The Blues will hope to maintain their unbeaten home record this season when they meet the Highlanders on Saturday.
John Kirwan's side have won only two of their five matches – both at Eden Park – but bagged enough bonus points to put themselves in the top half of the table.
Last week's win over the Cheetahs was a 70-pointer thriller that underlined the Blues' intent to run the ball from anywhere. If you leak plenty of points but score more than your opponent, then there's no problem, but against more effective teams than the Cheetahs a sturdier defensive effort from the Blues will be required. After all, the Blues have conceded 160 points already this season, the second-highest number in the tournament (apart from the Cheetahs) at an average of 32 a game.
Plenty of attention is put on the effectiveness of the Blues backline, and rightly so when you have the likes of George Moala, Frank Halai and Charles Piutau to unleash. But the work of their back row caught the eye against the Cheetahs. Steven Luatua is backing up his breakthrough year in 2013 with a powerful running game, making him difficult to stop at close range. Combining that with the work ethic of Luke Braid, who was everywhere at Eden Park, gives you two key players. Kirwan has the luxury of bringing in Jerome Kaino, whose lineout work is a boost. That's a very talented back row at the Blues disposal and they'll need them working at their hardest to combat the Highlanders' industrious trio of Elliot Dixon, Shane Christie and Nasi Manu.
Since blowing the Blues away in their season opener, all three of the Highlanders' matches have gone down to the wire; pipped by the Force and Chiefs before holding on last weekend against the Hurricanes.
The clearout of a number of All Blacks is actually working. Colin Slade's departure has given Liam Sopoaga no excuses and he responded with an excellent goal-kicking performance against the Canes as the Highlanders bossed the breakdown.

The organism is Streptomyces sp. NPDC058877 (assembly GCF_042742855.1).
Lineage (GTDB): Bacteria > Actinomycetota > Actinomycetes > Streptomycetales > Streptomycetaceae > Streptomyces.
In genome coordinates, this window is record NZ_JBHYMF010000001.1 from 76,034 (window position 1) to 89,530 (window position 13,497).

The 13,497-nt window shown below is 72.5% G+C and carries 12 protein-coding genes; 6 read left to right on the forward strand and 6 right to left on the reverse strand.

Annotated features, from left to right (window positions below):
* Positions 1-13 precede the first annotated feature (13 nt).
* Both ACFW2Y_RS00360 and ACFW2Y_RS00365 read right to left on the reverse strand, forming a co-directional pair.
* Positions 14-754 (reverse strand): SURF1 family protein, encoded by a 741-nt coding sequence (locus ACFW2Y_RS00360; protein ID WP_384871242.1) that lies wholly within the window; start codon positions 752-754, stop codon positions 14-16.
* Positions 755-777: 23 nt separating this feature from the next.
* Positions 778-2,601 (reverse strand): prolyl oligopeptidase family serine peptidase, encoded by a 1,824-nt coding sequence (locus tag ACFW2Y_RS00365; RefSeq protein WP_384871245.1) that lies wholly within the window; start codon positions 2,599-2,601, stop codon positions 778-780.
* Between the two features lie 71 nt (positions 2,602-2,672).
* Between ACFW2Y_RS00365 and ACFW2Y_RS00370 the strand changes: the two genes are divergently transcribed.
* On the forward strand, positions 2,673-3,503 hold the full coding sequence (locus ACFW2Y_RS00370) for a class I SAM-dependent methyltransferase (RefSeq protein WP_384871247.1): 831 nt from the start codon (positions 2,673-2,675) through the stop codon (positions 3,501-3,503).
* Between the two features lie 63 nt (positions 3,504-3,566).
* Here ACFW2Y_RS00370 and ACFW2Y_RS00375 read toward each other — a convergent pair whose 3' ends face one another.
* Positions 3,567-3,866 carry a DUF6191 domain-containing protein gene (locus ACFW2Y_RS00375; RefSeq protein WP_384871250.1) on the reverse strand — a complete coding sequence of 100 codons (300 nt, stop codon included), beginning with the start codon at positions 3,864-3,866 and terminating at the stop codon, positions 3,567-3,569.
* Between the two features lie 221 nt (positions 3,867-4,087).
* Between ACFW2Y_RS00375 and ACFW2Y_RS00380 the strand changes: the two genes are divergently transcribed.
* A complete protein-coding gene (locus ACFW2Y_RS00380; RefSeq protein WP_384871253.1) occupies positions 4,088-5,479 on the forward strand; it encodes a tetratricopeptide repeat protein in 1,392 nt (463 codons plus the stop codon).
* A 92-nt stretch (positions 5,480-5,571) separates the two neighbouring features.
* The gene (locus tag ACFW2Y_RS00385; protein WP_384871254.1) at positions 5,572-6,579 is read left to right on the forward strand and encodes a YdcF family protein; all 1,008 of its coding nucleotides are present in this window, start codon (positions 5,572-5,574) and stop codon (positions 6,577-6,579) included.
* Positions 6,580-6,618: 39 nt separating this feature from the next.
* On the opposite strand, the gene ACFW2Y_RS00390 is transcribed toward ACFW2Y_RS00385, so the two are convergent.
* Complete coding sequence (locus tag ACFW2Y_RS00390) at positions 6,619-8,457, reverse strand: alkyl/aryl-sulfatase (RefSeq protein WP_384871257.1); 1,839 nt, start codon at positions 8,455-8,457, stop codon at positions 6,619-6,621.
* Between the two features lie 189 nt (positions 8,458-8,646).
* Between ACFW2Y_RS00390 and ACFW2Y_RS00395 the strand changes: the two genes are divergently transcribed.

You can't discount the threat of their wide players either. Twenty-one-year-old Malakai Fekitoa was relatively unknown coming into the tournament but his try in round two and his monster hit on Conrad Smith mean that everyone knows who he is now. And Ben Smith has been supreme as ever.
Neither side's set piece is perfect, operating at the lineout with 78.6% and 77.5% respectively. The Blues scrum, though, is the least successful at 67% and you sense that the Highlanders, with their 88% success rate, will captialise in that area.
Blues – 15 Charles Piutau, 14 Frank Halai, 13 Jackson Willison, 12 Ma'a Nonu, 11 George Moala, 10 Simon Hickey, 9 Bryn Hall, 8 Steven Luatua, 7 Luke Braid, 6 Jerome Kaino, 5 Hayden Triggs, 4 Liaki Moli, 3 Charlie Faumuina, 2 Tom McCartney, 1 Tony Woodcock.
Subs: 16 James Parsons, 17 Ofa Tu'ungafasi, 18 Angus Ta'avao, 19 Tom Donnelly, 20 Peter Saili, 21 Sonatane Takulua, 22 Pita Ahki, 23 Benji Marshall.
Highlanders – 15 Ben Smith, 14 Richard Buckman, 13 Malakai Fekitoa, 12 Phil Burleigh, 11 Patrick Osborne, 10 Lima Sopoaga, 9 Aaron Smith, 8 Nasi Manu, 7 Shane Christie, 6 Elliot Dixon, 5 Jarrad Hoeata, 4 Brad Thorn, 3 Chris King, 2 Ged Robinson, 1 Kane Hames.
Subs: 16 Liam Coltman, 17 Craig Millar, 18 Ma'afu Fia, 19 Joe Wheeler, 20 TJ Ioane, 21 Fumiaki Tanaka, 22 Hayden Parker, 23 Shaun Treeby.